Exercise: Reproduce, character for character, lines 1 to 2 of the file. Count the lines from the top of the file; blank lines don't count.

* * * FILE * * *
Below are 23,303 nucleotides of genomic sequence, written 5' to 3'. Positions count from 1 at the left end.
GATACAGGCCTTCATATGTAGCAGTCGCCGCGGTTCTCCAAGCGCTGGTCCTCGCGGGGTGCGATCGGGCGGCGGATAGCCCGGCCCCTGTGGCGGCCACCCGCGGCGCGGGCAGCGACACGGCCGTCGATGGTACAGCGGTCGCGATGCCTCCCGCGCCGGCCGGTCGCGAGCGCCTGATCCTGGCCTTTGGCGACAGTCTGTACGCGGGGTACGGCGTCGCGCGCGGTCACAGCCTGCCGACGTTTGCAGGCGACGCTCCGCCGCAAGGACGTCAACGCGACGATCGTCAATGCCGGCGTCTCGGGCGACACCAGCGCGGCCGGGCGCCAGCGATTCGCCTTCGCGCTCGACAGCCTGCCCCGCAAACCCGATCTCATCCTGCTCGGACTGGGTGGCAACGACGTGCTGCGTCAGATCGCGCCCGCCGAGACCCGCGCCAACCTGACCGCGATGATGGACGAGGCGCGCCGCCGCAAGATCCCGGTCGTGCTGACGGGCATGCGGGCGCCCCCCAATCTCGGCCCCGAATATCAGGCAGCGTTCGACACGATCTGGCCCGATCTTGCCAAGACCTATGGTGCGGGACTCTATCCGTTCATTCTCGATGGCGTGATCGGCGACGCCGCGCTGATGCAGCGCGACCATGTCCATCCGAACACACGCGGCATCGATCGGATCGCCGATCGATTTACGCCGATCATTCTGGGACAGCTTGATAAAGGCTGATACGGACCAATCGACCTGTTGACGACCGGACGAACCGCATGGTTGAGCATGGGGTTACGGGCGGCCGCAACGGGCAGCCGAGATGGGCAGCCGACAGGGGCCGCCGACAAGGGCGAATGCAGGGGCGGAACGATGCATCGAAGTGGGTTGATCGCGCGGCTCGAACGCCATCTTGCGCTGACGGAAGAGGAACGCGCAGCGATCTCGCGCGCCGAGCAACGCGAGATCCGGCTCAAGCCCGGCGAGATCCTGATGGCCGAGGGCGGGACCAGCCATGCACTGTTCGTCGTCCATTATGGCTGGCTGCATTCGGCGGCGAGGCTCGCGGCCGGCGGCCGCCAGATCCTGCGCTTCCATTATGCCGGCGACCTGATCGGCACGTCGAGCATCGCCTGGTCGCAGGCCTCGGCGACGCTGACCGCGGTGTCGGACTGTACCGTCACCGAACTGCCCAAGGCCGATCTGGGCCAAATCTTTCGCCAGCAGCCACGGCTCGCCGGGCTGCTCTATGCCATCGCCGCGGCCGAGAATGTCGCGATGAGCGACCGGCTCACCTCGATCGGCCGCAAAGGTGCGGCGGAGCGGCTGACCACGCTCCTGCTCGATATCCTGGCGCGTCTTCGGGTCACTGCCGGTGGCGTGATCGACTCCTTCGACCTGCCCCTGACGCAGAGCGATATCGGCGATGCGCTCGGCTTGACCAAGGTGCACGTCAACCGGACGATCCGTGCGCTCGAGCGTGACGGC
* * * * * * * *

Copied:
Below are 23,303 nucleotides of genomic sequence, written 5' to 3'. Positions count from 1 at the left end.
GATACAGGCCTTCATATGTAGCAGTCGCCGCGGTTCTCCAAGCGCTGGTCCTCGCGGGGTGCGATCGGGCGGCGGATAGCCCGGCCCCTGTGGCGGCCACCCGCGGCGCGGGCAGCGACACGGCCGTCGATGGTACAGCGGTCGCGATGCCTCCCGCGCCGGCCGGTCGCGAGCGCCTGATCCTGGCCTTTGGCGACAGTCTGTACGCGGGGTACGGCGTCGCGCGCGGTCACAGCCTGCCGACGTTTGCAGGCGACGCTCCGCCGCAAGGACGTCAACGCGACGATCGTCAATGCCGGCGTCTCGGGCGACACCAGCGCGGCCGGGCGCCAGCGATTCGCCTTCGCGCTCGACAGCCTGCCCCGCAAACCCGATCTCATCCTGCTCGGACTGGGTGGCAACGACGTGCTGCGTCAGATCGCGCCCGCCGAGACCCGCGCCAACCTGACCGCGATGATGGACGAGGCGCGCCGCCGCAAGATCCCGGTCGTGCTGACGGGCATGCGGGCGCCCCCCAATCTCGGCCCCGAATATCAGGCAGCGTTCGACACGATCTGGCCCGATCTTGCCAAGACCTATGGTGCGGGACTCTATCCGTTCATTCTCGATGGCGTGATCGGCGACGCCGCGCTGATGCAGCGCGACCATGTCCATCCGAACACACGCGGCATCGATCGGATCGCCGATCGATTTACGCCGATCATTCTGGGACAGCTTGATAAAGGCTGATACGGACCAATCGACCTGTTGACGACCGGACGAACCGCATGGTTGAGCATGGGGTTACGGGCGGCCGCAACGGGCAGCCGAGATGGGCAGCCGACAGGGGCCGCCGACAAGGGCGAATGCAGGGGCGGAACGATGCATCGAAGTGGGTTGATCGCGCGGCTCGAACGCCATCTTGCGCTGACGGAAGAGGAACGCGCAGCGATCTCGCGCGCCGAGCAACGCGAGATCCGGCTCAAGCCCGGCGAGATCCTGATGGCCGAGGGCGGGACCAGCCATGCACTGTTCGTCGTCCATTATGGCTGGCTGCATTCGGCGGCGAGGCTCGCGGCCGGCGGCCGCCAGATCCTGCGCTTCCATTATGCCGGCGACCTGATCGGCACGTCGAGCATCGCCTGGTCGCAGGCCTCGGCGACGCTGACCGCGGTGTCGGACTGTACCGTCACCGAACTGCCCAAGGCCGATCTGGGCCAAATCTTTCGCCAGCAGCCACGGCTCGCCGGGCTGCTCTATGCCATCGCCGCGGCCGAGAATGTCGCGATGAGCGACCGGCTCACCTCGATCGGCCGCAAAGGTGCGGCGGAGCGGCTGACCACGCTCCTGCTCGATATCCTGGCGCGTCTTCGGGTCACTGCCGGTGGCGTGATCGACTCCTTCGACCTGCCCCTGACGCAGAGCGATATCGGCGATGCGCTCGGCTTGACCAAGGTGCACGTCAACCGGACGATCCGTGCGCTCGAGCGTGACGGC